Tank, so named because he's built big, solid, wide and low to the ground, came in to ACC alone on 2/29, as a stray. I brought him home to foster on 3/5, along with Titanium & Mardi Gras. Tank was huge and described as a football. To me, he felt like a bowling ball. Regardless, as a foster, he met and immediately began to court Country, to whom he is lovingly mated today.
Tank has a lot of character. He loves to eat and would waddle from one food dish to the other, grunting like an old pig. And he's full of surprises- when I him put outdoors as one of the off-the-nest birds for fresh air and sunshine while I cleaned the pij room, upon being returned, he would always bypass the freshly filled food dish to go straight back to the nest and relieve Country, even though he'd not had access to food while outdoors.
Then, when I started moving birds outside to the aviary, I didn't put him on any of the high perches like I did the other birds because, heavy as he was, I was afraid he would fall off and hurt himself. Surprise- Tank (!) was the first bird to fly to the highest perches on his own and did so repeatedly, teaching all the other pij how to do it.
Unfortunately, Tank developed an abscess on his lower mandible and, when I took him to the vet on 5/6, it was found to be very serious. Apparently, pigeons can be bitten by mosquitoes (skin near the beak is thin and so is a common site for bites) and contract pigeon pox. Tank was hospitalized for a week and has survived. His lower beak sustained a lot of tissue damage from the infection and we're hoping that he doesn't lose any more. His mate, Country, sat on their wooden eggs the whole time he was gone and welcomed him tenderly back to the aviary when I was able to bring him home on 5/15. He's lost over 100 grams and is staying on the ground rather than flying to perches for now. He is currently on ibuprofen for pain, he's eating, Country is by his side and he is recuperating. I'm looking into vaccinations against pigeon pox to protect the other birds. Tank has immunity now.
Tank did lose his lower beak and he did learn to eat again without it. I'll add the middle of his story one of these days. Below is the end.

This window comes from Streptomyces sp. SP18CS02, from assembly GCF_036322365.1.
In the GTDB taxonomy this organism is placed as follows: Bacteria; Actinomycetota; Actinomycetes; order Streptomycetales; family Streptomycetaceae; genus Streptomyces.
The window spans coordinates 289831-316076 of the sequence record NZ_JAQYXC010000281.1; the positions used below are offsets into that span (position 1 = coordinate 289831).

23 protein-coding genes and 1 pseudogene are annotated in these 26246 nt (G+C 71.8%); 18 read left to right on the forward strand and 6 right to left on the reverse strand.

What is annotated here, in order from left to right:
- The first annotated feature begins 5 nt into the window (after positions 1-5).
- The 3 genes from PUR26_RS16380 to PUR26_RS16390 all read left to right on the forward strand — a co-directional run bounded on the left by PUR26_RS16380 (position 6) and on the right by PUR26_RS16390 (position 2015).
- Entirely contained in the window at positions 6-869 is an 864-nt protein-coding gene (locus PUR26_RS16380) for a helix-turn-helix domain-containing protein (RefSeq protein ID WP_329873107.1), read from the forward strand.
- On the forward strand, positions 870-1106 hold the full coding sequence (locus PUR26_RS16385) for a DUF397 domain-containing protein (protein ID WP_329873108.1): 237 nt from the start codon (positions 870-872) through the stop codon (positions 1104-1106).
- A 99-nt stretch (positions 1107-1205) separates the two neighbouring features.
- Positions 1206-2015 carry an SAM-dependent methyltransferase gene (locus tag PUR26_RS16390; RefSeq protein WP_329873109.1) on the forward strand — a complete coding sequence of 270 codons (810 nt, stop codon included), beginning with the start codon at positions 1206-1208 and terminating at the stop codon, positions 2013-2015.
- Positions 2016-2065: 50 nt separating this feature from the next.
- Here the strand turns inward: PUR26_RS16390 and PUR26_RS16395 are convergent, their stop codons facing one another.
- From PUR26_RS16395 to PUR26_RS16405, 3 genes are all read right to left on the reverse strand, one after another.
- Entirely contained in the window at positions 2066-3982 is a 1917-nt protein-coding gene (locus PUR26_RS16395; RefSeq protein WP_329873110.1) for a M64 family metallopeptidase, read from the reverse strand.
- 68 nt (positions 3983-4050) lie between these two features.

On January 22nd, 2009, I went out to check on the pigeons in the loft and found my sweet friend Tank being hassled by young thugs Tony & Dill. I picked Tank up and could tell he'd lost weight. I brought him in and weighed him. He had weighed 860 grams on 12/4, 810 on 12/20 and 660 now. I set him up in a hospital crate on the kitchen counter and went outdoors to get his mate, Country. Once I had them settled I could see that Tank's breathing was labored. I made plans to take him to the vet in the morning.
Tank was an incredible pigeon who, last May got bit by a mosquito on his jaw (where there are few feathers) and ended up losing his lower beak to the pigeon pox. He had to learn to eat without his lower beak and it was heartbreaking to watch him trying & trying. I adopted him & Country and have kept a special eye on him ever since.
On Friday I took him and Country [for comfort & support] to UC Davis Small Animal Clinic. His breathing was still bad and so they went into an oxygen tank before getting examined. An ultrasound showed his liver was grossly enlarged. He had been eating but, by Saturday morning, he wasn't and his weight dropped to 590. When I got there, I could see he was very uncomfortable with labored breathing even in the oxygen and crouched down rather than in his normal stance. His diagnosis was untreatable cancer and we euthanized him that afternoon.
I wanted to take him home but he was suffering and so we did it there. Beforehand, I took them both outside [pij love leaving the vet just like a dog or cat] and I wanted to give that to Tank.
The vet let me inject the sedative, something I wanted to do because Tank was comfortable with me and trusted me. We sat outside for twenty minutes. I held him for awhile and then put him in the carrier with his mate. Country gave him a couple of quick beak-touches to his head, as if to welcome and check on him.